• The Proof of Stake concept, to which the Ethereum blockchain is to be converted and which is to consume only a fraction of the energy of Proof of Work, probably has the greatest prospects of replacing Proof of Work.

Q – like quantum computing

Quantum computers are expected to revolutionize the world of IT – eventually. And some fear that quantum computers could be so fast that they could crack encryption and compromise the security of blockchains. However, running a quantum computer is still very costly.

R – for regulation

Both for cryptocurrencies, but on NFTs and smart contracts, there are many legal and tax issues that remain unresolved. Above all, however, cryptocurrencies are often used for money laundering or to pay ransoms after attacks with extortion Trojans. The USA, for example, wants stricter regulations for crypto exchanges because of this.

S – as in smart contract

Smart contracts are computer protocols that emulate contracts and also immediately check whether these contracts are being honored. Smart contracts can be stored in the blockchain. Such smart contracts are used, for example, in commodity chains to order and pay for goods automatically.

St – as in Staken

Staking means that cryptocurrencies are held back and the owner is rewarded for it. For example, you can stake Ethereum and get 5% to 7% interest per year on the Kraken platform. The downside: you can’t dispose of the deposits for now. With other cryptocurrencies, however, you can also dispose of the staked assets more flexibly.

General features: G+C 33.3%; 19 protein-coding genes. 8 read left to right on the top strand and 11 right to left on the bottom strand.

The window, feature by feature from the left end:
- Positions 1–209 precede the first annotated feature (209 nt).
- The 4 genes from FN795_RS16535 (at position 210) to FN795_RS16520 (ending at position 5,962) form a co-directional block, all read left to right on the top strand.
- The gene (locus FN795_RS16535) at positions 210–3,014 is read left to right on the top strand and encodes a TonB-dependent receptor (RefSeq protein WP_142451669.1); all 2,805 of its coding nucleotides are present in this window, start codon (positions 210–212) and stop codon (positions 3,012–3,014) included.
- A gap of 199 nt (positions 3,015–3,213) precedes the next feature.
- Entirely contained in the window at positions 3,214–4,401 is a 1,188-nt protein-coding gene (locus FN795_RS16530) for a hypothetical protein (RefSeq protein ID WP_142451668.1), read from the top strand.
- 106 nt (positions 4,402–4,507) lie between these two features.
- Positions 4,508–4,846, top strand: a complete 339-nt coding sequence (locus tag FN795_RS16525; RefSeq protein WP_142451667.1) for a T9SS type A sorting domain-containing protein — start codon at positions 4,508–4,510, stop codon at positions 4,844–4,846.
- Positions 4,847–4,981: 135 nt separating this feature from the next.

T – like Trading

Bitcoin has made a lot of people rich already, but you need to know what you are doing. Educate yourself before you decide to start trading! Read the Crypto Trading Book² for example.

U – like Ubisoft

Ubisoft is one of the largest computer game companies in the world. Recently, Ubisoft announced its intention to work with the Tezos blockchain. Blockchain technology is also interesting for the gaming industry because a lot of digital goods are traded here anyway.

W – Wallet

The Wallet is the wallet in which you store your cryptocurrencies. Meanwhile, one’s wallet is also the access point to all sorts of decentralized financial markets (DeFi). It is quite possible that the wallet will gain in importance in the future, even beyond its pure wallet function.

X like – XRP

XRP³ is the abbreviation for the cryptocurrency “Ripple”, a cryptocurrency that already exists since 2012. The company, which operates Ripple, wants to go public soon.

Z- like ZCash

The cryptocurrency ZCash was launched in 2016 and is supposed to be particularly privacy-friendly. Because contrary to popular belief, transfers via Bitcoin are by no means anonymous, but only pseudonymous. This means that they can be traced and the blockchain does not forget anything.